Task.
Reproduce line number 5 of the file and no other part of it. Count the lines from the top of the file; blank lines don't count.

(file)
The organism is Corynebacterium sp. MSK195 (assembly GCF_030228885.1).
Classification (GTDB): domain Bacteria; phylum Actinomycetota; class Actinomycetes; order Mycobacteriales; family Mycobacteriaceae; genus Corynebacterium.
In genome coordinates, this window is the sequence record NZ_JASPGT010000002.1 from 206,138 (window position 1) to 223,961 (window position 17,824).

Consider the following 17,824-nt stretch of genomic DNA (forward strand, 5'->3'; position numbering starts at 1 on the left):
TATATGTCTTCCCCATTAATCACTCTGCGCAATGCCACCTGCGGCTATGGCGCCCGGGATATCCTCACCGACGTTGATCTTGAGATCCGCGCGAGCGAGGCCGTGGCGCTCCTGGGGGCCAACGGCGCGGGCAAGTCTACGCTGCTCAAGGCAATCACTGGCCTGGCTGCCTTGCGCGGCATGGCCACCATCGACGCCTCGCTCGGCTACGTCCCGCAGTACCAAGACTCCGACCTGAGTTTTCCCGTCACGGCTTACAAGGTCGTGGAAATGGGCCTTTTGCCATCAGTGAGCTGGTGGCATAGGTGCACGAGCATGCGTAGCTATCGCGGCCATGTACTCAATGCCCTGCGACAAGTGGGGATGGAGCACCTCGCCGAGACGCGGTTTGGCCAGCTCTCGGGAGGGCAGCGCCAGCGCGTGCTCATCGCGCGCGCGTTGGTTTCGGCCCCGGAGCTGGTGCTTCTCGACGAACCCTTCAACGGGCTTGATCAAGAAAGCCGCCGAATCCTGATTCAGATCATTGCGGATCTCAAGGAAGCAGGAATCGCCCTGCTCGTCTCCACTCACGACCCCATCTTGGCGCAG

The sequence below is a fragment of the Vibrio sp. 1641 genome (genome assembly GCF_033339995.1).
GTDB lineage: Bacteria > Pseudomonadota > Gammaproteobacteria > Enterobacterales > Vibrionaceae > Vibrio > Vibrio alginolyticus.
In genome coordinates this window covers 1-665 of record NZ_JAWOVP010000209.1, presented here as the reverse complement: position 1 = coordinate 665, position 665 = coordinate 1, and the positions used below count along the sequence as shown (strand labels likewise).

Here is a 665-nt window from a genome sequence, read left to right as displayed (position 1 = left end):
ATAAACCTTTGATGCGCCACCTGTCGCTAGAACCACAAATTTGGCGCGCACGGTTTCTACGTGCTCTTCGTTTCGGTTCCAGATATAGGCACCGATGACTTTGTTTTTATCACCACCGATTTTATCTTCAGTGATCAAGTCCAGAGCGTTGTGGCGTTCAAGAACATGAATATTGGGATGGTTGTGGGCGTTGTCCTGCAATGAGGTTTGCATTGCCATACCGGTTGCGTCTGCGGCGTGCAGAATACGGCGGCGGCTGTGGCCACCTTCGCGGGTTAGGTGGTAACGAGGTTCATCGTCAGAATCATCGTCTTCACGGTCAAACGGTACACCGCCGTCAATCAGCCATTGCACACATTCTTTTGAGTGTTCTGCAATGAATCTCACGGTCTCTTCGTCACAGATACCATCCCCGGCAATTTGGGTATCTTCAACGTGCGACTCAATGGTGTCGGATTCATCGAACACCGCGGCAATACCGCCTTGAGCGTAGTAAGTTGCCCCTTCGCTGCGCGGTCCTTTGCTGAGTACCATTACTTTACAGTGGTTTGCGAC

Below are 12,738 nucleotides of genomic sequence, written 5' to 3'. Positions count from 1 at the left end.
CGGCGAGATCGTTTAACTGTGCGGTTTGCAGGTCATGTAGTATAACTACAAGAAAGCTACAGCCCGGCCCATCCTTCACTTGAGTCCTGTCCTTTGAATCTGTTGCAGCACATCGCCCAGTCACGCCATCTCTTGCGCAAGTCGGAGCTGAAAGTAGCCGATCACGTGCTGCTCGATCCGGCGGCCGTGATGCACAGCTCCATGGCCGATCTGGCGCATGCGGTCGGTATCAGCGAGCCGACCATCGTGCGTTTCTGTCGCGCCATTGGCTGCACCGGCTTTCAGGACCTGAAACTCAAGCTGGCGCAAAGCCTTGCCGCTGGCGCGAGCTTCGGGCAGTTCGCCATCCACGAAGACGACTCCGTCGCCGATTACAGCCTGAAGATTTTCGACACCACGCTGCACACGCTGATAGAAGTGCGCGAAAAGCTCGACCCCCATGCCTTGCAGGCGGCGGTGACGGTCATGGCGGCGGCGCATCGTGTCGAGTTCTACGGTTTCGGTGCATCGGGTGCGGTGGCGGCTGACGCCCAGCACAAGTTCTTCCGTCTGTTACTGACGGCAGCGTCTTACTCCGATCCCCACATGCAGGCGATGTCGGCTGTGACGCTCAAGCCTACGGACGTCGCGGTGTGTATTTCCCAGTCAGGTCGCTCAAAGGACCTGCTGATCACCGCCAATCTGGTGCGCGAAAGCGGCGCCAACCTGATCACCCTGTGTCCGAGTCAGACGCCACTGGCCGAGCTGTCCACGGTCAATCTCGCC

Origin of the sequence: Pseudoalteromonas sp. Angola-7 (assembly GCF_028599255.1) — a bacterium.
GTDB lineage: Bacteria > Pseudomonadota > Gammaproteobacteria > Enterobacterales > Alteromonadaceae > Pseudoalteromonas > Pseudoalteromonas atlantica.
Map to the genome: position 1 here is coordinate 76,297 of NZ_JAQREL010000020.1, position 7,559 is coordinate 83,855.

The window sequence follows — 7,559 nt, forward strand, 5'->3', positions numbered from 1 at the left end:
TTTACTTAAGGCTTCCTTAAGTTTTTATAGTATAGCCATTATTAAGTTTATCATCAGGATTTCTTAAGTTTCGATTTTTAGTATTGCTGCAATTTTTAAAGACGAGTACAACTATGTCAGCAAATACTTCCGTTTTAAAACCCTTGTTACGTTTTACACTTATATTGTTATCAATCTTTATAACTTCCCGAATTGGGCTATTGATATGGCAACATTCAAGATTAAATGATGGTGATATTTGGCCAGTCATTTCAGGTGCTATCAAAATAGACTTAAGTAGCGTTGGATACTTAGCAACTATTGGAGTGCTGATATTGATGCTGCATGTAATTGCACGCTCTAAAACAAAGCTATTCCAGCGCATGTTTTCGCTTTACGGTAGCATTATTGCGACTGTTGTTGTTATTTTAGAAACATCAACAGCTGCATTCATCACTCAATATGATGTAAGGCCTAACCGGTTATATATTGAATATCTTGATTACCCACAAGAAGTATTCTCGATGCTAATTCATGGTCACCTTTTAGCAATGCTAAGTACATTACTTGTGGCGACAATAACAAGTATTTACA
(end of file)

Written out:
TATATGTCTTCCCCATTAATCACTCTGCGCAATGCCACCTGCGGCTATGGCGCCCGGGATATCCTCACCGACGTTGATCTTGAGATCCGCGCGAGCGAGGCCGTGGCGCTCCTGGGGGCCAACGGCGCGGGCAAGTCTACGCTGCTCAAGGCAATCACTGGCCTGGCTGCCTTGCGCGGCATGGCCACCATCGACGCCTCGCTCGGCTACGTCCCGCAGTACCAAGACTCCGACCTGAGTTTTCCCGTCACGGCTTACAAGGTCGTGGAAATGGGCCTTTTGCCATCAGTGAGCTGGTGGCATAGGTGCACGAGCATGCGTAGCTATCGCGGCCATGTACTCAATGCCCTGCGACAAGTGGGGATGGAGCACCTCGCCGAGACGCGGTTTGGCCAGCTCTCGGGAGGGCAGCGCCAGCGCGTGCTCATCGCGCGCGCGTTGGTTTCGGCCCCGGAGCTGGTGCTTCTCGACGAACCCTTCAACGGGCTTGATCAAGAAAGCCGCCGAATCCTGATTCAGATCATTGCGGATCTCAAGGAAGCAGGAATCGCCCTGCTCGTCTCCACTCACGACCCCATCTTGGCGCAG